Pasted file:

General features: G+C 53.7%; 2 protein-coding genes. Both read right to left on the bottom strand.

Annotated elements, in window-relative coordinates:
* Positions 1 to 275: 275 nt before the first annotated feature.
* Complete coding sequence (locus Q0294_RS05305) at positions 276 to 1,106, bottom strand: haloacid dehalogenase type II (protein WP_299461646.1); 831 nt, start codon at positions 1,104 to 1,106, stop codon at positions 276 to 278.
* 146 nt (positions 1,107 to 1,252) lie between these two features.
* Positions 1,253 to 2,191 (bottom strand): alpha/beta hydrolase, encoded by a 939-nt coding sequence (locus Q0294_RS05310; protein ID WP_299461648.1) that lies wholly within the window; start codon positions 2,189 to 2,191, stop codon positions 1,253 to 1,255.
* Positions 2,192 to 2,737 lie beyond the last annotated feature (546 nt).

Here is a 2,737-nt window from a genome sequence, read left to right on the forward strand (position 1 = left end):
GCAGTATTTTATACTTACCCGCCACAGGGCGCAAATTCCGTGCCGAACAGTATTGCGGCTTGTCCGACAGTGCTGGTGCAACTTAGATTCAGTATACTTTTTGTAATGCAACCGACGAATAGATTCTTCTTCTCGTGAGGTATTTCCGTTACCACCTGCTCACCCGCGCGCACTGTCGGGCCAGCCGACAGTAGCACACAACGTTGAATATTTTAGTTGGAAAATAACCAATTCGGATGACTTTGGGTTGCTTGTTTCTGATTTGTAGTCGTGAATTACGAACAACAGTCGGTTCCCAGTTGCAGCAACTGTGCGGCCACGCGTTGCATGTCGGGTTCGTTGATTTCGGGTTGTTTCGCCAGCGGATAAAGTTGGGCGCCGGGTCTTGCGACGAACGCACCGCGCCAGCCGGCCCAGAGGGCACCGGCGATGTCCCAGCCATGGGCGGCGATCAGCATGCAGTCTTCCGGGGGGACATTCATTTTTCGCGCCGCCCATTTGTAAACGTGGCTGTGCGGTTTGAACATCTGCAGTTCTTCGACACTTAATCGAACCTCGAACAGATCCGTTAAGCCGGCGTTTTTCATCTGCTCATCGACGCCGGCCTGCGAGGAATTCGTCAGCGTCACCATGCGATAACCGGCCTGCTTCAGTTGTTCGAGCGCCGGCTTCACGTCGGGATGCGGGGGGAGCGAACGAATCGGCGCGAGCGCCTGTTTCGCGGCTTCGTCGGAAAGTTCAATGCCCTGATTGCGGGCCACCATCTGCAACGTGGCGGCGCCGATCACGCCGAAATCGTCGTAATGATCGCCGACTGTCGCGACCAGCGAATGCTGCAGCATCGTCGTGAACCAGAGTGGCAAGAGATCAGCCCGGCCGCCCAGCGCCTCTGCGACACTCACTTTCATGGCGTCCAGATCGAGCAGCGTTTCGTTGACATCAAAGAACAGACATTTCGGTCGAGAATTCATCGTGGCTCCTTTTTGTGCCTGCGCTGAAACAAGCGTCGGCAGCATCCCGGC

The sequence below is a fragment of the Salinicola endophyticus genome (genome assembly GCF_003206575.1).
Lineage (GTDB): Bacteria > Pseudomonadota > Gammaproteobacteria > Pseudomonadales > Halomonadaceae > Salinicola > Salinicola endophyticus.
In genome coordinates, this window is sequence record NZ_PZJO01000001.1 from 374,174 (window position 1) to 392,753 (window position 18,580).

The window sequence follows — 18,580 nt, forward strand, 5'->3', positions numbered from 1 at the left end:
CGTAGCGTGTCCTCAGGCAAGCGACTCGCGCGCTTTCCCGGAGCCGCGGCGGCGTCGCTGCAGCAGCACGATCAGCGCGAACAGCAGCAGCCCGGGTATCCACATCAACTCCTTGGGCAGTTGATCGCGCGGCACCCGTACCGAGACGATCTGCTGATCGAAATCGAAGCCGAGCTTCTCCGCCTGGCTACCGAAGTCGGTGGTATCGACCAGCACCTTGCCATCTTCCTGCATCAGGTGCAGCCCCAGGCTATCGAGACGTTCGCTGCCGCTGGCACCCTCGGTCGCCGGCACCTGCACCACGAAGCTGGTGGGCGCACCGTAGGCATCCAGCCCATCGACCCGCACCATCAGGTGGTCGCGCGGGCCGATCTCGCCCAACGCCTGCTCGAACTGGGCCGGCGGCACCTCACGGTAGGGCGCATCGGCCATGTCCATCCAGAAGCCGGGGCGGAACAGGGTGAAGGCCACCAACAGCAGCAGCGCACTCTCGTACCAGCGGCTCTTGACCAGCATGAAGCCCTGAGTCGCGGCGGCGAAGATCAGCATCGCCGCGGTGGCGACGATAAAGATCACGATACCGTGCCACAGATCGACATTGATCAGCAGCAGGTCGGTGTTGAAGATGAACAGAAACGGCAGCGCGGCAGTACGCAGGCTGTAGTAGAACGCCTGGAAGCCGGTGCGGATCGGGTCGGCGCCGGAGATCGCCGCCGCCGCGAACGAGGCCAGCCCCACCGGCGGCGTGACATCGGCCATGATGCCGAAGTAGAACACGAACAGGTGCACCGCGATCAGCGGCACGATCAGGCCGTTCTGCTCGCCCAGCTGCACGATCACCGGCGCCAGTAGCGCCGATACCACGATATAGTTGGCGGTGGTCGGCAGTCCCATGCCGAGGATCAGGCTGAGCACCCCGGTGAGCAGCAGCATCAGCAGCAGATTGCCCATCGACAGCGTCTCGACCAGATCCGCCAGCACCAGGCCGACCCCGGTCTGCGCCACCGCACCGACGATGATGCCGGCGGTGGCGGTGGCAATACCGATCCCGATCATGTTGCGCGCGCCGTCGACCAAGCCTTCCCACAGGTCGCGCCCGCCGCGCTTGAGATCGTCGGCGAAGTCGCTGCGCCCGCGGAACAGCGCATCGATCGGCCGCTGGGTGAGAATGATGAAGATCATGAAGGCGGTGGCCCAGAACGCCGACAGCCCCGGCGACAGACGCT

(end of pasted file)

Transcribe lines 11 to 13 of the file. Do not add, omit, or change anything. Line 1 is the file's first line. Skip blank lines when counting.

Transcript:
Lineage (GTDB): Bacteria > Pseudomonadota > Gammaproteobacteria > Pseudomonadales > Halomonadaceae > Salinicola > Salinicola endophyticus.
In genome coordinates, this window is sequence record NZ_PZJO01000001.1 from 374,174 (window position 1) to 392,753 (window position 18,580).

The window sequence follows — 18,580 nt, forward strand, 5'->3', positions numbered from 1 at the left end: